11, 2013, chest CT scan showed moderate right pleural
effusion, an oval density in the right lower lung lobe,
possible small nodules in the left lobe of the thyroid, and
extensive bilateral calcified pleural plaques suggestive of
asbestos exposure. The following day, Mr. Donalson presented
at Camden Clark Medical Center with shortness of breath. He
was diagnosed with pleural effusion, asbestosis, chronic
obstructive pulmonary disease, and chronic atrial
fibrillation. Chest x-rays taken on July 24, 2013, showed no
change to the oval density in the right lobe, an enlarged
heart, and extensive bilateral calcified pleural plaques. Mr.
Donalson was again treated at Camden Clark Medical Center on
April 21, 2014. He was admitted to the hospital for pleural
effusion, exacerbated chronic obstructive bronchitis, and
exacerbated chronic obstructive pulmonary disease. Mr.
Donalson reported increased shortness of breath, pain in his
lower ribs, and a low fever. He was diagnosed with pneumonia.
September 12, 2014, Mr. Donalson sought treatment from Camden
Clark Medical Center for chest pain. On March 27, 2015, Mr.
Donalson was treated at Camden Clark Medical Center for
shortness of breath. The treating physician opined that the
shortness of breath may be due to a lung condition but that
pulmonary hypertension may also play a role. A March 31,
2015, chest CT scan showed numerous bilateral calcified
pleural plaques, consistent with asbestosis; small to
moderate pleural scarring in the right lung base; moderate
heart enlargement; and atherosclerotic cardiovascular
disease. A pulmonary function analysis completed on April 23,
2015, showed an obstructive defect with the suggestion of
associated restriction, reduced diffusion capacity, and no
significant response to bronchodilators. On April 29, 2015,
Mr. Donalson was diagnosed with chronic obstructive pulmonary
disease, asbestosis, and pulmonary hypertension. He had a
pulmonary function test that showed both restrictive and
obstructive disease. On June 2, 2015, it was noted that it
was explained to Mr. Donalson that his symptoms stem from
asbestosis, chronic obstructive pulmonary disease, and
pulmonary hypertension, and the most that could be done was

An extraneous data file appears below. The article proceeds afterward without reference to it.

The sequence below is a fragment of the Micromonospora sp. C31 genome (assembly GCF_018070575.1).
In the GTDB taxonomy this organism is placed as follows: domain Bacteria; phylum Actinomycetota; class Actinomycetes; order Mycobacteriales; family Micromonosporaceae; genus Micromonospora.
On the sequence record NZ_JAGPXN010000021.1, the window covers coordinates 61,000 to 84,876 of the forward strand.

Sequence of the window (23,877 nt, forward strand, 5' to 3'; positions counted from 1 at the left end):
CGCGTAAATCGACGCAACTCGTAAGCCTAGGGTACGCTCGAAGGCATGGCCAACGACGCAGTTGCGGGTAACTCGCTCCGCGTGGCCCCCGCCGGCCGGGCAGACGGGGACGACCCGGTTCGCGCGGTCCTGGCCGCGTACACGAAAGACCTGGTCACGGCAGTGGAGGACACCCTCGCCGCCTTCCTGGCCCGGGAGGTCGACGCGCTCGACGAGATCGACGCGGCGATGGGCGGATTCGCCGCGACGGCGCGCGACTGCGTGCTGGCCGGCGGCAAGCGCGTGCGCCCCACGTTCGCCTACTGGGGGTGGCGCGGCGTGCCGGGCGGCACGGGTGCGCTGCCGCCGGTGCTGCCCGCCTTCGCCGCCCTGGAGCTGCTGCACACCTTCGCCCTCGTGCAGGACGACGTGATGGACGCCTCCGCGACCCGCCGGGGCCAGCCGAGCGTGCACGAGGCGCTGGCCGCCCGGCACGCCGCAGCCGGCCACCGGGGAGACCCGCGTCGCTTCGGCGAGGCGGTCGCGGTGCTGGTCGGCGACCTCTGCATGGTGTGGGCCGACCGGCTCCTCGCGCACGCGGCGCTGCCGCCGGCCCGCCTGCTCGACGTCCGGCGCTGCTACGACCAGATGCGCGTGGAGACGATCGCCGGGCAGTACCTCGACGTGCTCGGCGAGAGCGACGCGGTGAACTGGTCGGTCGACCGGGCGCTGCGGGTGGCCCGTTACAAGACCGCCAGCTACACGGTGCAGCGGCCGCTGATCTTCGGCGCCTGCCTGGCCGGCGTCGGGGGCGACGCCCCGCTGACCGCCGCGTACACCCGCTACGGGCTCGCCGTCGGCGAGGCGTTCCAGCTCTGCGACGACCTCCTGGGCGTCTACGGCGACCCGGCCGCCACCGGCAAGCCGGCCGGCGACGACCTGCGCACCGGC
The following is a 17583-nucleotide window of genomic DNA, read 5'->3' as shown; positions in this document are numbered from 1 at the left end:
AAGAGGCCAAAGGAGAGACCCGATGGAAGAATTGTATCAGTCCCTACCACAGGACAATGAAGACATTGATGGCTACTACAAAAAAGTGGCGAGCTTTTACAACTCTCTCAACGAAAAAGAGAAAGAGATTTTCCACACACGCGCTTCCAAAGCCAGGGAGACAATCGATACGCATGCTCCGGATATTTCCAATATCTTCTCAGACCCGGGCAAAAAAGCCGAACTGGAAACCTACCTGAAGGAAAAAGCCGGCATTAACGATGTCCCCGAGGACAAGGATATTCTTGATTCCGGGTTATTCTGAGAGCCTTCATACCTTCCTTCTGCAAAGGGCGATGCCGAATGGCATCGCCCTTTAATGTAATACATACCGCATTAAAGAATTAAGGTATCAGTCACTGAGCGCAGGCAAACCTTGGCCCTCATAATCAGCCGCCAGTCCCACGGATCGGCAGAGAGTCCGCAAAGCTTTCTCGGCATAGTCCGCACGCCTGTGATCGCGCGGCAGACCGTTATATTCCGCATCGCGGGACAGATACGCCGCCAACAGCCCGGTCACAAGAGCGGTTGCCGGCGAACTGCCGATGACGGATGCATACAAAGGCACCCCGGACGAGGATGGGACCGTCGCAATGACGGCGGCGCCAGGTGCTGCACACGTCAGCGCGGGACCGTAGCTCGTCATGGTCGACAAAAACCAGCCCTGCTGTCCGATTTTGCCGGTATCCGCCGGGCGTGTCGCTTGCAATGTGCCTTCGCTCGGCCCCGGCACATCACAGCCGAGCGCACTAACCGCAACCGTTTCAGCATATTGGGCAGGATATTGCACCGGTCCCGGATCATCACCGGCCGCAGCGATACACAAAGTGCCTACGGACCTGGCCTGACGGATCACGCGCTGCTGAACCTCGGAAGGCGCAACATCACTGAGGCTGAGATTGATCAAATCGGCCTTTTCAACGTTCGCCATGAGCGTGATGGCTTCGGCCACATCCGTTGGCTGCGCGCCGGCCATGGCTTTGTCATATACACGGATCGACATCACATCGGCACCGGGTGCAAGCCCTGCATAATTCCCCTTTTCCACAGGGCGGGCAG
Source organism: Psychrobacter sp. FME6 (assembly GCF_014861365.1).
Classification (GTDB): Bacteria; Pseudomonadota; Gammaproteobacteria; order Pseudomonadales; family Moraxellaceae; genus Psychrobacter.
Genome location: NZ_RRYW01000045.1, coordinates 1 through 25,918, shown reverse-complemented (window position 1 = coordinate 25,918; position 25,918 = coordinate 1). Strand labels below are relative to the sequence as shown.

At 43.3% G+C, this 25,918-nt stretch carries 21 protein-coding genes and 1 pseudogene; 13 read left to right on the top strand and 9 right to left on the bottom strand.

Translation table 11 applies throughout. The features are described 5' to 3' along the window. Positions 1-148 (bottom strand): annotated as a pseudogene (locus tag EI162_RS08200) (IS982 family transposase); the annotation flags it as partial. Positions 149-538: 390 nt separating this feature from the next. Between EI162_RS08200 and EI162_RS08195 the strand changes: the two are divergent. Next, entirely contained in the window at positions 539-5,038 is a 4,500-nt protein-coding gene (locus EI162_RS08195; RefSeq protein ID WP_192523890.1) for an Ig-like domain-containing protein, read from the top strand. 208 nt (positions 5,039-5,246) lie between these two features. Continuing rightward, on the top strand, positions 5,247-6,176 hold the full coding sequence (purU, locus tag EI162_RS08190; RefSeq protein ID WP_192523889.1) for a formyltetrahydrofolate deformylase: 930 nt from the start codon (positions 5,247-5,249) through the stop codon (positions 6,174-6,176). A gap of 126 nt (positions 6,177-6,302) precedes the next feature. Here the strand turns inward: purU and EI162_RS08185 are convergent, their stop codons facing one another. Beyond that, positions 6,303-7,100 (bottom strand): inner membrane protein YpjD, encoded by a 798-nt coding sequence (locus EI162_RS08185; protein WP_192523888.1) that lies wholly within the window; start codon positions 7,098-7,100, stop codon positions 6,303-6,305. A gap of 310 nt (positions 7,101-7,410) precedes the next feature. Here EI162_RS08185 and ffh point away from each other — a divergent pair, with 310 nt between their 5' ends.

symptom management. It was noted that other components may be
playing a larger role in his shortness of breath.
Donalson passed away on June 4, 2015, at the age of
eighty-eight. The death certificate listed the cause of death
as a heart attack. The underlying causes were ischemic
atherosclerosis, atherosclerotic vascular disease, and high
cholesterol. Chronic obstructive pulmonary disease and oxygen
dependency were listed as other conditions contributing to
death but not related to the underlying cause of death. The
Occupational Pneumoconiosis Board reviewed Mr. Donalson's
medical records and determined that at the time of his death,
he had 20% impairment due to occupational pneumoconiosis. The
Occupational Pneumoconiosis Board opined that occupational
pneumoconiosis was not a material contributing factor in his
death. The claims administrator denied Mrs. Donalson's
request for dependent's benefits on October 5, 2016.
Gaziano performed a record review on June 17, 2017, in which
he opined that Mr. Donalson had asbestosis with 20% pulmonary
functional impairment. Dr. Gaziano found that pulmonary
function testing showed progressive impairment consistent
with asbestos related pleural and parenchymal disease. Dr.
Gaziano opined that Mr. Donalson's cause of death was
primarily a heart attack; however, his severe asbestos
related lung disease, which developed over the course of
fifteen years, was a significant, contributory factor in his
Occupational Pneumoconiosis Board testified in a hearing
before the Office of Judges on March 7, 2018. It stated that
the March 31, 2015, chest CT scan showed extensive pleural
plaques with calcification consistent with asbestos related
pleural disease. However, it found no underlying parenchymal
asbestosis. The Occupational Pneumoconiosis Board determined
that chest x-rays did not show a large amount of chronic
obstructive pulmonary disease. It disagreed with Dr.
Gaziano's finding of parenchymal plaques. The
Occupational Pneumoconiosis Board testified that Mr.
Donalson's lung parenchyma was fairly normal based on the
March 31, 2015, CT scan. The Occupational Pneumoconiosis
Board concluded that ...